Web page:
7 Best Practices for Policy  Establish levels of ‘service’ Tier 1 ○ Corporate owned devices ○ PIM and business applications Tier 2 ○ Corporate or user owned devices ○ Lightly managed and supported (eg mail/calendar) Tier 3 ○ User owned devices ○ Web based access only ○ Unsupported

8 Best Practices for Policy  Reserve to right to manage ALL devices with access to corporate resources Includes connections to internal wireless LANs and connections to PC’s. Require installation of your security profile on all devices as a condition of access.

9 Best Practices for Policy  Isolate corporate data from private data Sandboxing Policy compliance Application publication (no data at rest)

10 Best Practices for Policy  Enforce strong security controls Passwords Auto lock Remote wipe Certificates Encryption Enforced device policy

11 Best Practices for Policy  Consider disabling device functions that conflict with business activities Camera App stores Cloud storage services YouTube Explicit content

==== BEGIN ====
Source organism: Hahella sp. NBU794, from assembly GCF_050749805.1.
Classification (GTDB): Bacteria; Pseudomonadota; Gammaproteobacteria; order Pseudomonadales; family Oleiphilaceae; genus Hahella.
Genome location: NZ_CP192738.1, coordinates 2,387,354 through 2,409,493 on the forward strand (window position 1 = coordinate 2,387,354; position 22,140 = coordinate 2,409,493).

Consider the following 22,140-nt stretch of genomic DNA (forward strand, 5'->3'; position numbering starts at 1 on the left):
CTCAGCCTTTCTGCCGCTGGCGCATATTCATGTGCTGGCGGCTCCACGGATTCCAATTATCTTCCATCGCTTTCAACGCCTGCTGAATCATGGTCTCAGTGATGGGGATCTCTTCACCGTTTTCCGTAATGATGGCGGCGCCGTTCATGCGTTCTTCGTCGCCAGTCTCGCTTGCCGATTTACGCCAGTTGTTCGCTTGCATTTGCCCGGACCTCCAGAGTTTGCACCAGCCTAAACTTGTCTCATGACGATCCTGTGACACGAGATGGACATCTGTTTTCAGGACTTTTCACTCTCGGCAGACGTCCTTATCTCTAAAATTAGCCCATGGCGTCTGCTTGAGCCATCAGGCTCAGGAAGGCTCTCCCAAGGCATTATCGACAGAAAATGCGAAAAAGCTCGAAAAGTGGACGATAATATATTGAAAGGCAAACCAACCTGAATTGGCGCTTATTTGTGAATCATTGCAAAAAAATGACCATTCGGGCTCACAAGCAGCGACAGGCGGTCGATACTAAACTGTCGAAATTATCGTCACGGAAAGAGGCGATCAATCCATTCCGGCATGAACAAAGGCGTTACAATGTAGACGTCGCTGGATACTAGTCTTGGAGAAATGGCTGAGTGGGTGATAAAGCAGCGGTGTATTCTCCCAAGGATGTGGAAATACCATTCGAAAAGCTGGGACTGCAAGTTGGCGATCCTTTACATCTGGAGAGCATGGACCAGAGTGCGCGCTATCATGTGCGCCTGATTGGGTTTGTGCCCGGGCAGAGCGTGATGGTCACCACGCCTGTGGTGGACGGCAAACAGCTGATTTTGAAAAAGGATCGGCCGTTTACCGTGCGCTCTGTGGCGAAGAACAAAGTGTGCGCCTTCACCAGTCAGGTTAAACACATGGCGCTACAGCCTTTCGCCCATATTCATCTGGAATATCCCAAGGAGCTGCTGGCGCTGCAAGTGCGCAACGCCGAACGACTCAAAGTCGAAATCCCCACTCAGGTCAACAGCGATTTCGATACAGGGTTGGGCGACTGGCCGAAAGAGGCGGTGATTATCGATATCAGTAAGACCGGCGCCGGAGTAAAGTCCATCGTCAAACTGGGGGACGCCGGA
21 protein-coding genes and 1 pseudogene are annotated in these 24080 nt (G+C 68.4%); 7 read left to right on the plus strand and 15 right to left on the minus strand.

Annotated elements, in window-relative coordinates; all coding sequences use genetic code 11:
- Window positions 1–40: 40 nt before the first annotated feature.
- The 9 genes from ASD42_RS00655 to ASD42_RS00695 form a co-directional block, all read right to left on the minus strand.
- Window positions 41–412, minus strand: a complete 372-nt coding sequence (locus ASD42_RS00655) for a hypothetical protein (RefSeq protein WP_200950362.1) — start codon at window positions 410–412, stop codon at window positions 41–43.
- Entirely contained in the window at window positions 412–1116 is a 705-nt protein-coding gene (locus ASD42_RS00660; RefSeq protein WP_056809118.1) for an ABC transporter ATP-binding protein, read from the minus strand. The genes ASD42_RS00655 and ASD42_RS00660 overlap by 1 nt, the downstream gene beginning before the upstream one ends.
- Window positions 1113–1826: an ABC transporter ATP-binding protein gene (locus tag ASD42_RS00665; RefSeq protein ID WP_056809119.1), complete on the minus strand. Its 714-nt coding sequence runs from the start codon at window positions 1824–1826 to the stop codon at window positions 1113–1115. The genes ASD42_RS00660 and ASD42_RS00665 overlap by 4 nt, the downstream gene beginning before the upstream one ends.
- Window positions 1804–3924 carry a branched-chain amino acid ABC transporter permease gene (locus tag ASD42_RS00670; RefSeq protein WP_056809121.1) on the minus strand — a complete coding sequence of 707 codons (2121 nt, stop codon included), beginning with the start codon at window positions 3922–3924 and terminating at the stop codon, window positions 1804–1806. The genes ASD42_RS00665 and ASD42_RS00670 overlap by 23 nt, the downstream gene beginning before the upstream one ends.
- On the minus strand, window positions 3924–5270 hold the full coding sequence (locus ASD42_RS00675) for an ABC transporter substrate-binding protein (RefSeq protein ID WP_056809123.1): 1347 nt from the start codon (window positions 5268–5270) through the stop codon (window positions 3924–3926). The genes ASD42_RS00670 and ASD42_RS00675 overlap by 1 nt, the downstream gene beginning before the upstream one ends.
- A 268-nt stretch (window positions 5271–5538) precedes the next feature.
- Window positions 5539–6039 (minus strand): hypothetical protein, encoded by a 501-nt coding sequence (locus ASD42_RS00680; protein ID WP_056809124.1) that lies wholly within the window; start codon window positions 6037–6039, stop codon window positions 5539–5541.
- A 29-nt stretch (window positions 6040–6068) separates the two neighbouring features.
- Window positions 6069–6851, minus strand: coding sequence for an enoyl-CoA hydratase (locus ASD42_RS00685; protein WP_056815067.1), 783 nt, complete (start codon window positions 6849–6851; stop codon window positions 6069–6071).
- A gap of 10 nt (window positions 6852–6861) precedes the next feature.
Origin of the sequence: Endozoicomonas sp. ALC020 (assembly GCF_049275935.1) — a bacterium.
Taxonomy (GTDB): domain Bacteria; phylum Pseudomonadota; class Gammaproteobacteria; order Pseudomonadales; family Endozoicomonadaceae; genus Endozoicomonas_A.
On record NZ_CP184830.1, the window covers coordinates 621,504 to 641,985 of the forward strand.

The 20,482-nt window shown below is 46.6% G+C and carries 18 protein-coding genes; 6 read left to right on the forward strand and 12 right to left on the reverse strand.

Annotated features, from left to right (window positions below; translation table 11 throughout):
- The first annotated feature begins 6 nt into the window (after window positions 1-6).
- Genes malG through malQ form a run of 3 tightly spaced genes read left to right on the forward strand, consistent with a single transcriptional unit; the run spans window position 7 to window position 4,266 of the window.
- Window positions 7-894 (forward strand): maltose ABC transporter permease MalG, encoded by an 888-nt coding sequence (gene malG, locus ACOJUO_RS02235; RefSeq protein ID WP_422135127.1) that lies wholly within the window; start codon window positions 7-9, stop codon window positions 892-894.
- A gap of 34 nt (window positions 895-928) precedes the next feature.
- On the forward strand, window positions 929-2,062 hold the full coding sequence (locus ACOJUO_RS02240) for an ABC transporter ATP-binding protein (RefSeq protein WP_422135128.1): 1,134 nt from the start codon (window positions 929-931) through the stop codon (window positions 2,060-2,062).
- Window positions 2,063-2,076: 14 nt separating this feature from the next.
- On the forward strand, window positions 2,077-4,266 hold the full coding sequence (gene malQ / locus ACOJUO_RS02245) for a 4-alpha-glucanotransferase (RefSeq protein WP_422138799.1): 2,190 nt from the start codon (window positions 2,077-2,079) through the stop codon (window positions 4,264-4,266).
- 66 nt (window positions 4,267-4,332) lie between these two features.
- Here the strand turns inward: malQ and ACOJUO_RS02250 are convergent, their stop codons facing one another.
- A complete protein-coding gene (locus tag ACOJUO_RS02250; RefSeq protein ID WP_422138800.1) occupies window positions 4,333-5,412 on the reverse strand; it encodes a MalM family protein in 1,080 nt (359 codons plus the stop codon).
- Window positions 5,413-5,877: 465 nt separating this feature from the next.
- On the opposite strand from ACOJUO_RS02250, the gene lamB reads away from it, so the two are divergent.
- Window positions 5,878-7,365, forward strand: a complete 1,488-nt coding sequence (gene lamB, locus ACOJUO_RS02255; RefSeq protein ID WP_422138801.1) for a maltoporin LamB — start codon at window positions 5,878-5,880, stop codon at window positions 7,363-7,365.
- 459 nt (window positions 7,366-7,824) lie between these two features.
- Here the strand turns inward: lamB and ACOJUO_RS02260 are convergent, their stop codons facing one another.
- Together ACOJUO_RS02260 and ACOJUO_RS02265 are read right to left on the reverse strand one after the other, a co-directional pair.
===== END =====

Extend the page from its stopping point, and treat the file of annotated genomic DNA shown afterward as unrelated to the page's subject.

12 Best Practices for Policy  Enforce acceptable use policy Cover current and future devices “everywhere” access means wiping a device when the employee leaves the organisation... And that may include their own personal device if it has been used to access corporate systems.

13 Best Practices for Policy  Determine how users with be provisioned with applications The use of ‘app’ stores is fine with only a few users but can become unwieldy with many users Start with basic applications (email, collaboration, productivity) Layer on advanced applications

14 Best Practices for Policy  Proactively monitor voice and data usage Implement ongoing recording of usage